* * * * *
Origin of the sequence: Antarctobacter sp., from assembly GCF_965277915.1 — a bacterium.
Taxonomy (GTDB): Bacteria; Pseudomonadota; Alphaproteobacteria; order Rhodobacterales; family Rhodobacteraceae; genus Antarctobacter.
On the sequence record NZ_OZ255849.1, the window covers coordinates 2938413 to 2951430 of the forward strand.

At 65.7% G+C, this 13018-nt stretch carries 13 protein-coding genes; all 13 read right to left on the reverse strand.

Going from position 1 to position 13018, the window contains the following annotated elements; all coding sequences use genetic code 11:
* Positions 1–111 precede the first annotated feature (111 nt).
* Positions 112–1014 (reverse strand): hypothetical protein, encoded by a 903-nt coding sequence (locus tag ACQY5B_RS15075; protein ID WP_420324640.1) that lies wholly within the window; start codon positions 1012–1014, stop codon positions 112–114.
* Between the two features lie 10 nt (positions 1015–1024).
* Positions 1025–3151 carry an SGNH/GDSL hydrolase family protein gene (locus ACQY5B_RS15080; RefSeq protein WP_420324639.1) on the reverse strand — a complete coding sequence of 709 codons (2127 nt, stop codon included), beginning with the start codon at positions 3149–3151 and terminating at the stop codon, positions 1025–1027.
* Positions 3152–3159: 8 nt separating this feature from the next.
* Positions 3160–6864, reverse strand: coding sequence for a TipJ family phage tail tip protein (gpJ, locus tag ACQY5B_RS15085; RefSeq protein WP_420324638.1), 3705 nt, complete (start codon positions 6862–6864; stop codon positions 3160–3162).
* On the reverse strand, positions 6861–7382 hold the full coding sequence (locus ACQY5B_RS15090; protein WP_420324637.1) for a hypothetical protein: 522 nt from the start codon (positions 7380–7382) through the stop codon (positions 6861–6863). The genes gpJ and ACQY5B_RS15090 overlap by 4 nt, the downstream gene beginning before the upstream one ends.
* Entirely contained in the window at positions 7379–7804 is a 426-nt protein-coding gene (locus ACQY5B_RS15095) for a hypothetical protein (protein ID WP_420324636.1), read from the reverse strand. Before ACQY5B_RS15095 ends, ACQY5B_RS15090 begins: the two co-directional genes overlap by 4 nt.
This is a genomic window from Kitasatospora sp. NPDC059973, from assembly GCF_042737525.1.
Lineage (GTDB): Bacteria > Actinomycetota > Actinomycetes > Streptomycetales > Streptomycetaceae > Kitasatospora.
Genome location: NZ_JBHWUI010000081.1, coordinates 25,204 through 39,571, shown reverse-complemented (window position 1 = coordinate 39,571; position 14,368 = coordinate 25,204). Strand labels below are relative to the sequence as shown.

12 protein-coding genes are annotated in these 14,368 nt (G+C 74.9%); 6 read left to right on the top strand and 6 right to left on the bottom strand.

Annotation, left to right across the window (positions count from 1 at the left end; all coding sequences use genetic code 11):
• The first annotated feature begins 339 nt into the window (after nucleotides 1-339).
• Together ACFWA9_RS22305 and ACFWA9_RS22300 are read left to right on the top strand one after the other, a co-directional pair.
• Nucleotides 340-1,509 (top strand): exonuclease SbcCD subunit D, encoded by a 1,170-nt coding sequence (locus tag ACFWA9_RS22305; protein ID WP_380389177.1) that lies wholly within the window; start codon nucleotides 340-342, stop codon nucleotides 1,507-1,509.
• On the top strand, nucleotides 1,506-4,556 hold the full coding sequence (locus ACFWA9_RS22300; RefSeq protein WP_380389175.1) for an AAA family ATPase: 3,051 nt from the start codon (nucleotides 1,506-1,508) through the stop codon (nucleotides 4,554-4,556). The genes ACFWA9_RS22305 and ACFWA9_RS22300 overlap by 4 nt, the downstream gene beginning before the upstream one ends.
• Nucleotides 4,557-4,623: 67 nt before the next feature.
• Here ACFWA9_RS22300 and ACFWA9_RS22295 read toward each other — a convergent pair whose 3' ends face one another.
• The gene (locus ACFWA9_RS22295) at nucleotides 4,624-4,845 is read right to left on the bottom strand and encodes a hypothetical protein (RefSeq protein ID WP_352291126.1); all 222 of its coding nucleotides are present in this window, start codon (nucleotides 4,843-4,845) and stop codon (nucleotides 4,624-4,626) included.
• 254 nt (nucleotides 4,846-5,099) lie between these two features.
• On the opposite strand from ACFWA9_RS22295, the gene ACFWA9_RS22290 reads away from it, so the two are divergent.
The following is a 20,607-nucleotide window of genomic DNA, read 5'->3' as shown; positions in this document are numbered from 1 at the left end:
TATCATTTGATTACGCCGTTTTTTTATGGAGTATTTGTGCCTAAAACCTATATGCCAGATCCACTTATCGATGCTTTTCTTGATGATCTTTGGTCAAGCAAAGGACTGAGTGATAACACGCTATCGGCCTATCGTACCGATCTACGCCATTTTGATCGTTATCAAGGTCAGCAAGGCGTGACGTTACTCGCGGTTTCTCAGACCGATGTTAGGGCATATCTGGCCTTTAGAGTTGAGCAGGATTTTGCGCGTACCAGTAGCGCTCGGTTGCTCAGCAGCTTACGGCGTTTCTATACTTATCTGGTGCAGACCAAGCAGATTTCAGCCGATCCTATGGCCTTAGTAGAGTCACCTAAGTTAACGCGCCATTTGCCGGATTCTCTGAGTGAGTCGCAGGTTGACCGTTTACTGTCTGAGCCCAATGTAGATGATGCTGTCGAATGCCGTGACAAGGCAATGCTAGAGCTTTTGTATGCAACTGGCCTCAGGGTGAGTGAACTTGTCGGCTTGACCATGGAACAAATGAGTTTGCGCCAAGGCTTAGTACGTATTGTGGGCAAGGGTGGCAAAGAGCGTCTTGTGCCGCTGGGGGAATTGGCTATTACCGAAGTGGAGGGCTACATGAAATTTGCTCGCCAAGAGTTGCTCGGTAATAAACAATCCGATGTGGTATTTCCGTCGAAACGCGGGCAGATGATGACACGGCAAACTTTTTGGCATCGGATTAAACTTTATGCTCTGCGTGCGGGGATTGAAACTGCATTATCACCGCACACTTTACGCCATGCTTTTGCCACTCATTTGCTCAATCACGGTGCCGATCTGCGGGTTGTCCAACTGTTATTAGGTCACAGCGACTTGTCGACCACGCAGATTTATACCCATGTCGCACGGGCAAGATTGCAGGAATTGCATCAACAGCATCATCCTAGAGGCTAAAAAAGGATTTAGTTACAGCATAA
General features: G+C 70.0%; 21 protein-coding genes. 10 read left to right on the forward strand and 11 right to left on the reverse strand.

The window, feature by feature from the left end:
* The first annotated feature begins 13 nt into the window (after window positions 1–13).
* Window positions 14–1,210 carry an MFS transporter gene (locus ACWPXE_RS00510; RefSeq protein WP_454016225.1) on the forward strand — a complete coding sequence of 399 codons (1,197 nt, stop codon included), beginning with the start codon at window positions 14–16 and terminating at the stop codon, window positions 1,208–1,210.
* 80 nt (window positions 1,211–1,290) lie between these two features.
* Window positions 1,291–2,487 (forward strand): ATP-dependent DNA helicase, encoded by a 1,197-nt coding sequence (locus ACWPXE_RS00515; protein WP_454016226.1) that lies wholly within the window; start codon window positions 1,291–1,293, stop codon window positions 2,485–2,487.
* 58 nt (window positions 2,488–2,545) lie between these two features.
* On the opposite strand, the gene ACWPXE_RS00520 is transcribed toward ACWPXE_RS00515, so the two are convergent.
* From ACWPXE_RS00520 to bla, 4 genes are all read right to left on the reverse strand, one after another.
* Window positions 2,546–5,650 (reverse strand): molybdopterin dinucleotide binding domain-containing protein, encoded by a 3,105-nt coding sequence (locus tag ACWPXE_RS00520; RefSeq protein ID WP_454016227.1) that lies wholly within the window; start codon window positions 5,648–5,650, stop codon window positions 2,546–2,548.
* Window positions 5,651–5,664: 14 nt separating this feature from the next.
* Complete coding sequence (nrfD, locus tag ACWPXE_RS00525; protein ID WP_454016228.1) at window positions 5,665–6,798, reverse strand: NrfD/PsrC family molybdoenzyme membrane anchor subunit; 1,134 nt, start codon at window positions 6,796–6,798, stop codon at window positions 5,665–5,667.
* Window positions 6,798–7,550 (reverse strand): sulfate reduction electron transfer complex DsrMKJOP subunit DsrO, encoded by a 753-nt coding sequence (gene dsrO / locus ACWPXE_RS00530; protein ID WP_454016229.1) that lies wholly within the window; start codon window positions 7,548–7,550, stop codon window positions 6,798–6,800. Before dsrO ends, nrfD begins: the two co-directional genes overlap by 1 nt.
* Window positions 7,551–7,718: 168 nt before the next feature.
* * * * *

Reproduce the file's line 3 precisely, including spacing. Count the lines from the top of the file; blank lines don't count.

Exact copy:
On the sequence record NZ_OZ255849.1, the window covers coordinates 2938413 to 2951430 of the forward strand.